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Your 5 minutes news summary: 17 September 2016

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Early results from two pilot schemes in England that are diverting patients away from busy A&E departments have shown success, an investigation by Nursing Times has revealed. The schemes at Royal Bolton Hospital and Queen’s Hospital in Romford indicate patients who arrive at A&E with minor conditions can safely be sent home with basic advice on self-care or information on getting a GP appointment.

The high-profile fitness to practise case involving Pauline Cafferkey took place this week with the nurse being cleared of all charges of misconduct. The Nursing and Midwifery Council hearing concluded Ms Cafferkey, who survived ebola after volunteering in Sierra Leone in 2014, was exhausted and affected by the illness when she failed to alert health officials to her high temperature upon returning to the UK.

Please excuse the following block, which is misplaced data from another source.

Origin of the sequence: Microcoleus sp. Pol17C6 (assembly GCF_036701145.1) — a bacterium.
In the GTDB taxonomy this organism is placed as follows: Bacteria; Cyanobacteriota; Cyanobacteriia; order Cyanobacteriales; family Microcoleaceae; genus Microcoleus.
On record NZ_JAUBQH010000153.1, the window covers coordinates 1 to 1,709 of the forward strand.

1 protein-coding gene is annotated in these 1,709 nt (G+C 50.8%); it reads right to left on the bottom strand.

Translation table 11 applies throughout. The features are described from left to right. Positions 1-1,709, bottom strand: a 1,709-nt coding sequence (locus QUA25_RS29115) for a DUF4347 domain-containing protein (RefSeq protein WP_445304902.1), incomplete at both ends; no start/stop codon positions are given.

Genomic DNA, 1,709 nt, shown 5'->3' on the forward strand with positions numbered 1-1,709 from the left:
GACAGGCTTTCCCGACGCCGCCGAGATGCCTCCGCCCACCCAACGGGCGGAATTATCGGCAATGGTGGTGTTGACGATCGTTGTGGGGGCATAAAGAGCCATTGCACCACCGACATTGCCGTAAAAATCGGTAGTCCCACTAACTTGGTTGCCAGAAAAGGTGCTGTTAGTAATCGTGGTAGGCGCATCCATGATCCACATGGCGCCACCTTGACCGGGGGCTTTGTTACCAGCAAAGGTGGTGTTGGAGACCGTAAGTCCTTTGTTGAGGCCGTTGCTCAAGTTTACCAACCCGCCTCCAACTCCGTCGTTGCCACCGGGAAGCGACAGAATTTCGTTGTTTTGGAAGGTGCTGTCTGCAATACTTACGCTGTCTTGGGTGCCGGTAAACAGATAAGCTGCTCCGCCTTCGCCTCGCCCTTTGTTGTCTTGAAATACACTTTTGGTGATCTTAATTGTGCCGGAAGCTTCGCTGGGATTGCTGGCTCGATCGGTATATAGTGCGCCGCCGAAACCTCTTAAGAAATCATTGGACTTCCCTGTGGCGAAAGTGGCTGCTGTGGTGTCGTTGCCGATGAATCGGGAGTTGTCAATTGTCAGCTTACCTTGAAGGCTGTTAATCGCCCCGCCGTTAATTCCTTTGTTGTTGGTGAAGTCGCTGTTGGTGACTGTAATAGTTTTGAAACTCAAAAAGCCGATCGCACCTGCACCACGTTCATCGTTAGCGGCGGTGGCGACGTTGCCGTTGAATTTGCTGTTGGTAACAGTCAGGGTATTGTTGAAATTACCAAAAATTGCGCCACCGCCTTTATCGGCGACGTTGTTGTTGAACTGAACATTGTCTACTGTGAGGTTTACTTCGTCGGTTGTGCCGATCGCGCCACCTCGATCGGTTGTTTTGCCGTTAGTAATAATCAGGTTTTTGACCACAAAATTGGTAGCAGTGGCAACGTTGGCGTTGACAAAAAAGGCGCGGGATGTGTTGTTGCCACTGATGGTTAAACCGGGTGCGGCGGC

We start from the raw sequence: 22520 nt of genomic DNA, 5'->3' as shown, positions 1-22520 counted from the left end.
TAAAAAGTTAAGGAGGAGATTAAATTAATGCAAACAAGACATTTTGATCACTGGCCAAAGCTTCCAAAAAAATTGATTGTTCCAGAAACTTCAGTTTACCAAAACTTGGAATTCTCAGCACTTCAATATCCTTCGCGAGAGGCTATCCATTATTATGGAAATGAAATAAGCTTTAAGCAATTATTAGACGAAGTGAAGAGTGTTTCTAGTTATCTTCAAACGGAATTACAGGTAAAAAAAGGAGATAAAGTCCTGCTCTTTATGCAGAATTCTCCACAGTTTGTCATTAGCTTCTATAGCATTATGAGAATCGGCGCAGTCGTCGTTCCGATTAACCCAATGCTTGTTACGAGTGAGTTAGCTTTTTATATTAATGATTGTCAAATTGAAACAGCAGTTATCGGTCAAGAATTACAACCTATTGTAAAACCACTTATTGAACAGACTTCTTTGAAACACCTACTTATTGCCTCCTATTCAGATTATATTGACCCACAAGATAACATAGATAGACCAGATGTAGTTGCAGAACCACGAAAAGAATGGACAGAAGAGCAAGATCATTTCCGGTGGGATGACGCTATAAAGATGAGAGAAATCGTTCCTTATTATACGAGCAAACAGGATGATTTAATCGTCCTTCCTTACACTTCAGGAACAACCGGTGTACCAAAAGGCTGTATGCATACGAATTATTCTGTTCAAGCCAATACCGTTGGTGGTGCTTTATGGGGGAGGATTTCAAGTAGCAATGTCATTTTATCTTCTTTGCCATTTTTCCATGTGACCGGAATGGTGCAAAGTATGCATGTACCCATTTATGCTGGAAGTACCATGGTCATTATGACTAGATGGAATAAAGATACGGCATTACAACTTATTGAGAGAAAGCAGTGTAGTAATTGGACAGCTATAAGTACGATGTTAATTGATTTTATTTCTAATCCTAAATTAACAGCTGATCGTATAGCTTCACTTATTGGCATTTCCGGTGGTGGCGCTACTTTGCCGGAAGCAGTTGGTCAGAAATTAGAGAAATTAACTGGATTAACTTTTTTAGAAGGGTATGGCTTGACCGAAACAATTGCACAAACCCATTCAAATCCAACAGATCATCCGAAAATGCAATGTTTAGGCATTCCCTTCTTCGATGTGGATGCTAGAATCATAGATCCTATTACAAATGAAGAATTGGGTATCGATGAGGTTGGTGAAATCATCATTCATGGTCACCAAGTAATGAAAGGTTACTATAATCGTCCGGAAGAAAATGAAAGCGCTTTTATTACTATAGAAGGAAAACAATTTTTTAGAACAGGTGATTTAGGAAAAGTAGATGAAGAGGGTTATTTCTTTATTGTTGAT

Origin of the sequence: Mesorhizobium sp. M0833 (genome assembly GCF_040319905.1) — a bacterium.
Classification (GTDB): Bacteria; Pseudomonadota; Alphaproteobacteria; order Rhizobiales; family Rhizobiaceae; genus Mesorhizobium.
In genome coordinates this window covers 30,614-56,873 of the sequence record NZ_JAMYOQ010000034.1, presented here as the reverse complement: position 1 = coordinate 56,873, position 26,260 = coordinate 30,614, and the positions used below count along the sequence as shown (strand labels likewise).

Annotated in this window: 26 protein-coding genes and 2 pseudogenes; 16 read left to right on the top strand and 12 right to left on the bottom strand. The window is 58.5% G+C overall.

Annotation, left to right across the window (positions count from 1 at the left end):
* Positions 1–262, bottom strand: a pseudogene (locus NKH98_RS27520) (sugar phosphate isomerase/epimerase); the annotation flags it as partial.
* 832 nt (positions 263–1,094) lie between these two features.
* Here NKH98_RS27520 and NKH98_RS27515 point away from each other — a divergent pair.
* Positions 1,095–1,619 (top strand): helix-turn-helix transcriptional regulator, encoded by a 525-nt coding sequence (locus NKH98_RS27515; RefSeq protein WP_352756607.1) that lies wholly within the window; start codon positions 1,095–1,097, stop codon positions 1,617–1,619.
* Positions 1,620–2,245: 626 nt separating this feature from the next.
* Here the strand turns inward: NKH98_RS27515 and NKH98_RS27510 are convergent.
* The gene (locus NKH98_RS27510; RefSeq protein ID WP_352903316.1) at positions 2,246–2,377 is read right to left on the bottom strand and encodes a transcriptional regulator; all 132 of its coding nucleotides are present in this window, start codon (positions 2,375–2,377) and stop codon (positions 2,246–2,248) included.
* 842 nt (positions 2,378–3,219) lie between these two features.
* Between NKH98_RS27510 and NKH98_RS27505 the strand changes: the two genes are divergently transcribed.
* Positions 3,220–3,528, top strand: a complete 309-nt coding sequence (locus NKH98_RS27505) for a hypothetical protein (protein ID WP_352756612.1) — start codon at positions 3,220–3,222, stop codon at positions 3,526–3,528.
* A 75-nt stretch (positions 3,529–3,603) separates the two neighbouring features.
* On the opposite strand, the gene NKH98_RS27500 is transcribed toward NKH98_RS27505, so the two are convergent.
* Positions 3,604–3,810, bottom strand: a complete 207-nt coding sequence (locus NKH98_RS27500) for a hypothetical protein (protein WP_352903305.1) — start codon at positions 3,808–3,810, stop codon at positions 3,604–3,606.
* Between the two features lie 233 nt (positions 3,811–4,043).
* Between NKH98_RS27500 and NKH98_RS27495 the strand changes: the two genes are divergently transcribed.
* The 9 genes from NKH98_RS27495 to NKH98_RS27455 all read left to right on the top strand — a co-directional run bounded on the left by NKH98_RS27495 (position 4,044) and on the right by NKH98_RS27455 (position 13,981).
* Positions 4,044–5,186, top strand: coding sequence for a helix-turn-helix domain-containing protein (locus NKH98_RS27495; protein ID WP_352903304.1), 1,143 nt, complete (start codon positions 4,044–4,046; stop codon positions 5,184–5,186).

Under a controversial recruitment initiative, newly-recruited nurses and midwives at East and North Hertfordshire Trust are being offered better salaries if they opt out of the NHS pension scheme. Unions have criticised the move, which the trust said it had introduced to compete with staffing agencies that offer higher pay rates.

Children’s palliative care is suffering due to a shortage of nurses working in the specialty, a charity has warned Nursing Times, as it prepared to launch a campaign to promote this area of work.

Meanwhile, the Royal College of Midwives has issued a warning that midwifery shortages could worsen following Brexit if European Union staff were unable to work in the UK. Analysis of official data showed 1,192 full-time NHS midwives were from other EU countries.

Finally, bed pressures that resulted in patients sleeping on sofas have been highlighted in a report on mental health and community provider Oxleas Foundation NHS Trust by the Care Quality Commission. The trust was rated “requires improvement” overall and told to address patient admission and bed management problems in its mental health acute care wards.

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